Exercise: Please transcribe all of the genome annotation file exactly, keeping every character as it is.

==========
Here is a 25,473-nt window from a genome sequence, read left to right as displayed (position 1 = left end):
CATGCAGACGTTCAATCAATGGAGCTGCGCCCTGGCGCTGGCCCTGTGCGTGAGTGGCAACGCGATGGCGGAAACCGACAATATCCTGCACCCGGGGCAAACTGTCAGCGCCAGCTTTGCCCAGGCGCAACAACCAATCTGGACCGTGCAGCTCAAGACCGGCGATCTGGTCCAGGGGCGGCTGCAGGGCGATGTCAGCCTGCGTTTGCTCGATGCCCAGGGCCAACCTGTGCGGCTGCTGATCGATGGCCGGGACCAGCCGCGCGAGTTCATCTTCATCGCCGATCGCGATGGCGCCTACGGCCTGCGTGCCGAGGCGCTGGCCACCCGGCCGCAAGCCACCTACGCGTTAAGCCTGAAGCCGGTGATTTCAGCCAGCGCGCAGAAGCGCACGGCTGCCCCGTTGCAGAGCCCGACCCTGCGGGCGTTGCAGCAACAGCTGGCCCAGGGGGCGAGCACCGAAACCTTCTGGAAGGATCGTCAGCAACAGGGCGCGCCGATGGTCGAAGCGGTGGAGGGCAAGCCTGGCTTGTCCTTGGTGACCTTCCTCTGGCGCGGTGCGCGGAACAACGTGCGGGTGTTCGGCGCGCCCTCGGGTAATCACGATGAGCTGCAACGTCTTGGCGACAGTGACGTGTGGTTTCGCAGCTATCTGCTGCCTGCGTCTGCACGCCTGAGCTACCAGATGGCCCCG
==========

Here is a 25,473-nt window from a genome sequence, read left to right as displayed (position 1 = left end):
CATGCAGACGTTCAATCAATGGAGCTGCGCCCTGGCGCTGGCCCTGTGCGTGAGTGGCAACGCGATGGCGGAAACCGACAATATCCTGCACCCGGGGCAAACTGTCAGCGCCAGCTTTGCCCAGGCGCAACAACCAATCTGGACCGTGCAGCTCAAGACCGGCGATCTGGTCCAGGGGCGGCTGCAGGGCGATGTCAGCCTGCGTTTGCTCGATGCCCAGGGCCAACCTGTGCGGCTGCTGATCGATGGCCGGGACCAGCCGCGCGAGTTCATCTTCATCGCCGATCGCGATGGCGCCTACGGCCTGCGTGCCGAGGCGCTGGCCACCCGGCCGCAAGCCACCTACGCGTTAAGCCTGAAGCCGGTGATTTCAGCCAGCGCGCAGAAGCGCACGGCTGCCCCGTTGCAGAGCCCGACCCTGCGGGCGTTGCAGCAACAGCTGGCCCAGGGGGCGAGCACCGAAACCTTCTGGAAGGATCGTCAGCAACAGGGCGCGCCGATGGTCGAAGCGGTGGAGGGCAAGCCTGGCTTGTCCTTGGTGACCTTCCTCTGGCGCGGTGCGCGGAACAACGTGCGGGTGTTCGGCGCGCCCTCGGGTAATCACGATGAGCTGCAACGTCTTGGCGACAGTGACGTGTGGTTTCGCAGCTATCTGCTGCCTGCGTCTGCACGCCTGAGCTACCAGATGGCCCCG